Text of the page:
how to tie a nicky knot

How to tie...A Nicky Knot

The name allegedly came from Nikita Khruschev’s (A Soviet statesman who led the Soviet Union during part of the Cold War) visit to Milan, where quick ­tying “inside out” knots were frequently used in displays and tailors’ windows. This knot uses a moderately small amount of length. This makes it a great option for tall men or men with ties that are a touch on the short side. It's slightly thicker than thefour­in­hand knot. And it has a symmetrical appearance. Dimensionally, the Nicky knot is between the four­in­hand and the half Windsor knot. It can be particularly useful for men wearing skinny knit ties, whereas other knots can look disproportionally small. The Nicky Knot's smaller structure can be hidden under a thin band of cloth, while still providing a nice hefty knot in a knit tie. This is perfect for those who like to wear a thin jumper over their shirts.
Pratt Knot Necktie

How to tie… a Pratt Knot

The Pratt Knot is known as the Shelby Knot and the Pratt-Shelby. It was invented by Jerry Pratt in the late 1950s and popularized as the Shelby Knot; after Pratt taught it to a television reporter, Don Shelby, who felt his tie was unkempt and poorly tied.  The Knot is a variation to the Nicky Knot as it is notably tied inside out. This knot was considered revelatory in its time. However, the knot was only recorded in the late eighties in the tie industry’s standard reference guide, despite its popularization since the ’50s.  The Pratt Knot is unusual as it’s starting position is reverse side out. The Knot uses less material than the Half-Windsor and Windsor knot, so it is well suited to a shorter tie or the wearer being a tall individual. The Pratt method produces a symmetrical knot and is of medium size, somewhere between the Four in Hand and the Windsor. It is the perfect knot to wear for business casual or social events. Pair this knot with a Narrow point collar or…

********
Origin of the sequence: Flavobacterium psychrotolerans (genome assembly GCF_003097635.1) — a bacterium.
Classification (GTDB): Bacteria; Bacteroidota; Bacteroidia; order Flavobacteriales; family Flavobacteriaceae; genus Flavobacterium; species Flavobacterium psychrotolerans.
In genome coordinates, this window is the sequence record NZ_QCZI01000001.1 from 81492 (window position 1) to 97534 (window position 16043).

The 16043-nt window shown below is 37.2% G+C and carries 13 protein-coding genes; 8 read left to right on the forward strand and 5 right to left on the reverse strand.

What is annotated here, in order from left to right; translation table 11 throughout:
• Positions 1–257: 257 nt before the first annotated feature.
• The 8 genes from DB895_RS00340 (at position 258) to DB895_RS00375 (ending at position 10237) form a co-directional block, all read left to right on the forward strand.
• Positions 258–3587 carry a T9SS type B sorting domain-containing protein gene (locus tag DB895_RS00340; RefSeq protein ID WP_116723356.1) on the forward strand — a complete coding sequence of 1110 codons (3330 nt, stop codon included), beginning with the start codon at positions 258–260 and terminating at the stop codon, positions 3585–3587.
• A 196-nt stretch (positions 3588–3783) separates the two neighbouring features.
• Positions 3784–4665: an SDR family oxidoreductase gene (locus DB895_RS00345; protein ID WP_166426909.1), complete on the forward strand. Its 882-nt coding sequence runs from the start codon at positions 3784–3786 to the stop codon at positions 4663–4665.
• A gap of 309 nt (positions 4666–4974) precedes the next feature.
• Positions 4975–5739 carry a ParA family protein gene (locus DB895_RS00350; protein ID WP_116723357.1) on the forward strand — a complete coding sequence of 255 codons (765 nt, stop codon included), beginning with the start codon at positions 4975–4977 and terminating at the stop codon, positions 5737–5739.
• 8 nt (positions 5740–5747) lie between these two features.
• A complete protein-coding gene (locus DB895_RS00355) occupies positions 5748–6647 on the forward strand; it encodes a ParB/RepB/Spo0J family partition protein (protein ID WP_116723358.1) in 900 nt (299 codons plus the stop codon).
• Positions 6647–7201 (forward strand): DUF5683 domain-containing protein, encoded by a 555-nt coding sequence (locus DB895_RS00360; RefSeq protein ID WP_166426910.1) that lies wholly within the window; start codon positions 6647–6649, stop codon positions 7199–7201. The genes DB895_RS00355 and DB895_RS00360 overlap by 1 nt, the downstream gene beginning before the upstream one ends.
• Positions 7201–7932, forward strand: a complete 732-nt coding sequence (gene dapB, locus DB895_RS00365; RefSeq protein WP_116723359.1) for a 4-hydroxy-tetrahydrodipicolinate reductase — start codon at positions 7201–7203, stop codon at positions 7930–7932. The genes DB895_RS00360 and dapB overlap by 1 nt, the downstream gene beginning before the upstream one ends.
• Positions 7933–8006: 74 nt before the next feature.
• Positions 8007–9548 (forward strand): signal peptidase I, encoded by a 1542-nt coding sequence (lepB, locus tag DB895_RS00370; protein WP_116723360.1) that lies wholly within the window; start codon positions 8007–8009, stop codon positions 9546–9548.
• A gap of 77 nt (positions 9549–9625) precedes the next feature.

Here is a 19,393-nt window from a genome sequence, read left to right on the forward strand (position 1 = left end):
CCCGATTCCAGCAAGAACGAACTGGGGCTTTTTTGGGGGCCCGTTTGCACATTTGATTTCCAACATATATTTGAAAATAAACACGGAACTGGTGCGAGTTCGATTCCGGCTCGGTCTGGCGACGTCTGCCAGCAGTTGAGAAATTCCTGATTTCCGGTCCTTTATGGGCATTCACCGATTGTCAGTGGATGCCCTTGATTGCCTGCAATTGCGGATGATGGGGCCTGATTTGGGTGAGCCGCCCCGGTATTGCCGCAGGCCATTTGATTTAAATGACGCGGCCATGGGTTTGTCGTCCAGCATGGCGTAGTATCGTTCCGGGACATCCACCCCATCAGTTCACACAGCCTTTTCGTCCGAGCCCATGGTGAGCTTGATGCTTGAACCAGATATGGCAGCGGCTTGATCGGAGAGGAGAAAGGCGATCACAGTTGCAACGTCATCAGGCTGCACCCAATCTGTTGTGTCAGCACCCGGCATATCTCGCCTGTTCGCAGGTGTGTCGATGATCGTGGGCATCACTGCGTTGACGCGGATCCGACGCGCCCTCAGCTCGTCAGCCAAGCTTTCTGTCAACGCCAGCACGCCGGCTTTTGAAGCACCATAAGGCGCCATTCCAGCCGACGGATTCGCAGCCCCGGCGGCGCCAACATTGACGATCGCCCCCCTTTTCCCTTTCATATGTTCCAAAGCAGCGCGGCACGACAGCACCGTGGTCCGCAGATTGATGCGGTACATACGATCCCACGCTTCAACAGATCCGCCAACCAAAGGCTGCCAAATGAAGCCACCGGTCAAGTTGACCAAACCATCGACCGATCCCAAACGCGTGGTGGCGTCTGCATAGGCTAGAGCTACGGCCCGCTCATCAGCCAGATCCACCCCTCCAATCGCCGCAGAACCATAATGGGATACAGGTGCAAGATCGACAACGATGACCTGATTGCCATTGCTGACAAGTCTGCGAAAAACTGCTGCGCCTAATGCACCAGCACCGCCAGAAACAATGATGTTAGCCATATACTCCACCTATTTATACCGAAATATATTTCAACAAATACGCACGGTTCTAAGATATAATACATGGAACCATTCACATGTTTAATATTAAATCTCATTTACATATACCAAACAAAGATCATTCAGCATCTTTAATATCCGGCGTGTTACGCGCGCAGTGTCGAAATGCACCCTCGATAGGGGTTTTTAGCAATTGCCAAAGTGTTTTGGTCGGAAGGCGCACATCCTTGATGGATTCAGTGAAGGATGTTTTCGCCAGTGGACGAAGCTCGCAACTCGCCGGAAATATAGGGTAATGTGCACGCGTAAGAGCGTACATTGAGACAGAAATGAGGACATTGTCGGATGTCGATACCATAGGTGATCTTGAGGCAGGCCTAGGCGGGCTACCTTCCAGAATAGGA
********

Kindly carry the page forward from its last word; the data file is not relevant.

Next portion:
The Windsor Knot

How to tie... a Windsor Knot

The Windsor Knot is often thought to be named after King Edward VIII (Duke of Windsor). However it is a popular belief that it was in fact created by his father, George V. The Duke was known to have his ties specially made with thicker cloth, in order to produce a wider knot when tied with the conventional four-in-hand. Step forward the Windsor Knot which was invented to rival the Duke's wide knot method but with thinner material. The Windsor knot is well suited to a spread or cutaway collar that can accommodate the large knot. In order to wear this knot correctly, the Windsor Knot should be around 4cm longer than a conventional tie. This method of tie knot is the only one to be used by all members of the Royal Air Force and Royal Air Force Cadets. The knot is known to be comfortable and secure to wear which will hold the tie firmly in place. We would recommend that a strong face, so those who have a beard or strong jawline will best compliment this style. Howcast shows us on this…
How to Tie a Tie
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Fathers Day Gift ideas to suit any Dad

FIND SOMETHING TO SUIT YOUR DAD THIS FATHERS DAY It’s nearly time to celebrate with the special dad in your life this Father’s Day. In case you have forgotten, Father’s Day falls on Sunday the 16th June. It’s the day you make sure to celebrate the main men in your life for all the things they do, which often goes unnoticed. Have you brought your dad the perfect Fathers day gift yet? Shopping for a dad is no easy feat but we have taken the stress out of the madness and created this easy gift list that offers a dad some classic, refined and practical suit accessories he will treasure. 1. CUFFLINKS Buying men’s jewellery can be a hit or miss situation. Male jewellery conjures images of chunky chains and yellow bracelets, that they may never wear. Step forward the humble cufflink, functional and available in a range of styles. We have picked some of our favourites, but you are bound to find something that perfectly matches the special dad's style. Have a browse of our…
Winsor Ties CornwallWinsor Ties Cornwall
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The Winsor Tie Co. launches new website